Jack Arch. Provides structural support where there are openings in masonry. They consist of wedges of stone compressed together by the building process and are flat (not actually arched shape
Jerkinhead roof a ridged roof with gable ends, in which the ends are sliced off to give the appearance of a fold or turndown.
Jettied Story An upper part of a building projecting out over the floor beneath it
Lattice-work. A wooden lattice frame of small strips of board overlaid on top an exterior surface. See stick-work.
Lintel. A horizontal block that spans the space between two supports usually over an opening such as a window or door.
Mansard roof: a very steeply sloped, straight, or concave roof that frequently is pierced with projecting dormer windows and sometimes with towers. The mansard roof is a key characteristic of the Second Empire style.
Mansard Roof Four-sided hipped roof with two slopes each side the lower one steeper (almost upright) with a concave curve.
Masonry Building material of stone, brick, or concrete.
Molding A decorative strip of wood.
Mullions Vertical bar made from wood, metal or stone which separates two or more windows
Muntins A horizontal or vertical bar that divides a pane of glass.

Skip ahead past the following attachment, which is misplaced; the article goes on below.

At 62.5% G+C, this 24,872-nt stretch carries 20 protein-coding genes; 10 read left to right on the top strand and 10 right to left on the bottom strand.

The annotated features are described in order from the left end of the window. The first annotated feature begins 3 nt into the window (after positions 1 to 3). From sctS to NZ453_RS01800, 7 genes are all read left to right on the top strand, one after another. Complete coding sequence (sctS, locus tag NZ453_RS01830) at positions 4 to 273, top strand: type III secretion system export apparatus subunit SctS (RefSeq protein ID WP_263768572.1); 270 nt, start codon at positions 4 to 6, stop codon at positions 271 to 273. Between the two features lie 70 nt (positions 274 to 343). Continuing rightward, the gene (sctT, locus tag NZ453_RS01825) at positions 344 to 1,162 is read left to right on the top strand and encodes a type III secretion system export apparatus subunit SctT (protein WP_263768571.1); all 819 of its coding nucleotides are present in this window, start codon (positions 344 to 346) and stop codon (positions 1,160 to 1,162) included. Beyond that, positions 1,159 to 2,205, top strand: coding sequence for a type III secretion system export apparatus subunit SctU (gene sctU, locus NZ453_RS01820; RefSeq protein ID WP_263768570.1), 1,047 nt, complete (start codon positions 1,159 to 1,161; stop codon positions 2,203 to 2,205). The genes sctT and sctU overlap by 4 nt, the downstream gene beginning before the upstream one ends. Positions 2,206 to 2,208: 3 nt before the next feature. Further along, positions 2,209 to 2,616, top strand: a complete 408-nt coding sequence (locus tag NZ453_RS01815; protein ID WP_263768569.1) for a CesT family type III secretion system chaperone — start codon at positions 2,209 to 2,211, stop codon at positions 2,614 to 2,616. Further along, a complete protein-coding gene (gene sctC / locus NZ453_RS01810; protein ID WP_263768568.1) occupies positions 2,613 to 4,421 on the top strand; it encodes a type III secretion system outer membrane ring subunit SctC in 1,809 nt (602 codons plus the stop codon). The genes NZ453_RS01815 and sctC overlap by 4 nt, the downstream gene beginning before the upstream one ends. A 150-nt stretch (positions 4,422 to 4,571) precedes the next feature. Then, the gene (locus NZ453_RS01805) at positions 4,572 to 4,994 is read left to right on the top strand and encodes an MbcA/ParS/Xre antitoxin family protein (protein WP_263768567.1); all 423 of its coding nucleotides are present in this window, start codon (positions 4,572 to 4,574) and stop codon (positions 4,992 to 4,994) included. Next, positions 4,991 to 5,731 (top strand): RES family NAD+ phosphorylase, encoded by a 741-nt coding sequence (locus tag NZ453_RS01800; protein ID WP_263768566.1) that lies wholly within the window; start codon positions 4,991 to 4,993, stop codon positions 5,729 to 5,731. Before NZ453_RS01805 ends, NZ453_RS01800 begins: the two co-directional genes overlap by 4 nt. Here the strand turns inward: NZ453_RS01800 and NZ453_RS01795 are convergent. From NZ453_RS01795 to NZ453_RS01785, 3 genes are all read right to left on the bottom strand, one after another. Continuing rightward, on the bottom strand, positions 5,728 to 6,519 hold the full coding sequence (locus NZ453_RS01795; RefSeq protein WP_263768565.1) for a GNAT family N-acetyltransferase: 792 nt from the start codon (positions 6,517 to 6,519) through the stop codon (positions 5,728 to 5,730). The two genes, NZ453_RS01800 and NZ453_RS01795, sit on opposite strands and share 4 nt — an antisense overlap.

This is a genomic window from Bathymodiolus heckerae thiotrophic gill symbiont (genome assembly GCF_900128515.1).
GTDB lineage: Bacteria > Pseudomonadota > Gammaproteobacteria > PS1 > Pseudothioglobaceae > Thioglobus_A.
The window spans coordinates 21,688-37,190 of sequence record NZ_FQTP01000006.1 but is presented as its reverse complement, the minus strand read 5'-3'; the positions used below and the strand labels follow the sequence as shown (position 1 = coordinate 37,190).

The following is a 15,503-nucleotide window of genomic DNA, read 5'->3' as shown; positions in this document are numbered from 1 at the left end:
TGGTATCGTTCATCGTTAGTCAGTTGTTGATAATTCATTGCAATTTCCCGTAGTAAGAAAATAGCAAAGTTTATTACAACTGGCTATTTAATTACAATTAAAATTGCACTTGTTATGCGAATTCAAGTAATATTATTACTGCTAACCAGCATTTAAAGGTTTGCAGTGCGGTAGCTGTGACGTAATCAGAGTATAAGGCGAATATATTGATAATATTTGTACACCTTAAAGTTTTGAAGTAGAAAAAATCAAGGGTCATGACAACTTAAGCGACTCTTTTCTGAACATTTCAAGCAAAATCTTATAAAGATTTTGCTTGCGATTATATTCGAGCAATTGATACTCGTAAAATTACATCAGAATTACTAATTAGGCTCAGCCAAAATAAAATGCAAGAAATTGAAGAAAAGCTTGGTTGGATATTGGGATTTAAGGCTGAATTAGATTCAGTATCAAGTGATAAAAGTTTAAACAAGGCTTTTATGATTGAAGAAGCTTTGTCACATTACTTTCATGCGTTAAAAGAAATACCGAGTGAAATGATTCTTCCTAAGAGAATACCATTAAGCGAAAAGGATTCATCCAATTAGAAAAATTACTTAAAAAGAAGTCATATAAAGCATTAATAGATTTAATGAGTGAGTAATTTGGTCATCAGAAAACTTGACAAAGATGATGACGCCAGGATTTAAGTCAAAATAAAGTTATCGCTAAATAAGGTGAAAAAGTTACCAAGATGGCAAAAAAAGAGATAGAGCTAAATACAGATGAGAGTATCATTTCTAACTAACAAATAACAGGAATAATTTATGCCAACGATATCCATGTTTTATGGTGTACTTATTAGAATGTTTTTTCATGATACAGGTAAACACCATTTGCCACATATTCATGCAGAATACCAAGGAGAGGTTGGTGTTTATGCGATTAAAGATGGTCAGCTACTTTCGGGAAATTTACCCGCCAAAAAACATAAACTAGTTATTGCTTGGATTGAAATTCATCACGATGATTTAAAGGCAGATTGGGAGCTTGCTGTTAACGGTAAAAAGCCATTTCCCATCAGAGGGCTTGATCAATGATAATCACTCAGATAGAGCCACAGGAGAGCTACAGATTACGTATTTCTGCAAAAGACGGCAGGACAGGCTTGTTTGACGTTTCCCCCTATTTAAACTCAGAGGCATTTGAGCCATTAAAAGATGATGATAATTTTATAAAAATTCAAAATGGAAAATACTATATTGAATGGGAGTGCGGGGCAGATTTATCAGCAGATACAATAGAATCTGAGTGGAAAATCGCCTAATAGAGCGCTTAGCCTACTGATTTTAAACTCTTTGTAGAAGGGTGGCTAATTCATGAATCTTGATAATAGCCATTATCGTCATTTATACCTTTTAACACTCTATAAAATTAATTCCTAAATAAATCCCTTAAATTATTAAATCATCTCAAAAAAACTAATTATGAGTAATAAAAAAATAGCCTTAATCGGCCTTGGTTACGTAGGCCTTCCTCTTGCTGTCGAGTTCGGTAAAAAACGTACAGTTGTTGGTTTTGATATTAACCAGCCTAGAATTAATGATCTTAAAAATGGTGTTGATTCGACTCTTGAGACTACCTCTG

Ogee Arch An arch consisting of a reverse curve meeting in a point at the apex.
Oriel. A projecting bay window on an upper floor
Over-hanging Rafters Rafters that extend beyond the eaves of a roof and overhang the walls. There by keeping the walls dry or in some cases providing cover.
Palisade a wall made out of vertical poles set in to the ground often used as a defence
Palladian a window in three parts where the centre is arched and wider than the two straight topped side windows.
Palladian Window An arched window with two smaller, non-arched windows next to it.
Parapet A low wall mainly around top of the facade of a building.
Pediment a decorative triangular cap placed over a door or window supported by columns or pilasters
The area within the triangular section is the “tympanum,” and is often decorated
Pergola A garden structure consisting of evenly spaced columns or posts that support a wooden-framed roof
Pilasters. a slightly projecting rectangular column incorporates a capital, shaft and base and is used mainly for common for decoration.
Pillar Similar to a column, but of variable shape, such as rectangular (a four-sided pillar that widens toward its base)
Pointed Arch An arch with two curves that end in a point in the centre
Portico A covered area which has a colonnaded front usually a porch or covered walkway
Post & Beam Is a construction process that uses heavy timbers See: timber framing
Quatrefoil Four leaf shaped decorative element on buildings
Quoins The corner stones at the junction of walls made from brick or stone walls. Often finished in different materials then the remainder of the building
Rafters plate of the external wall and is usually set side by side to support the roof coverings Used in roof construction a rafter runs from the ridge or hip of the roof to the wall
Roof Ridge Horizontal intersection of two roof slopes at the top of a roof.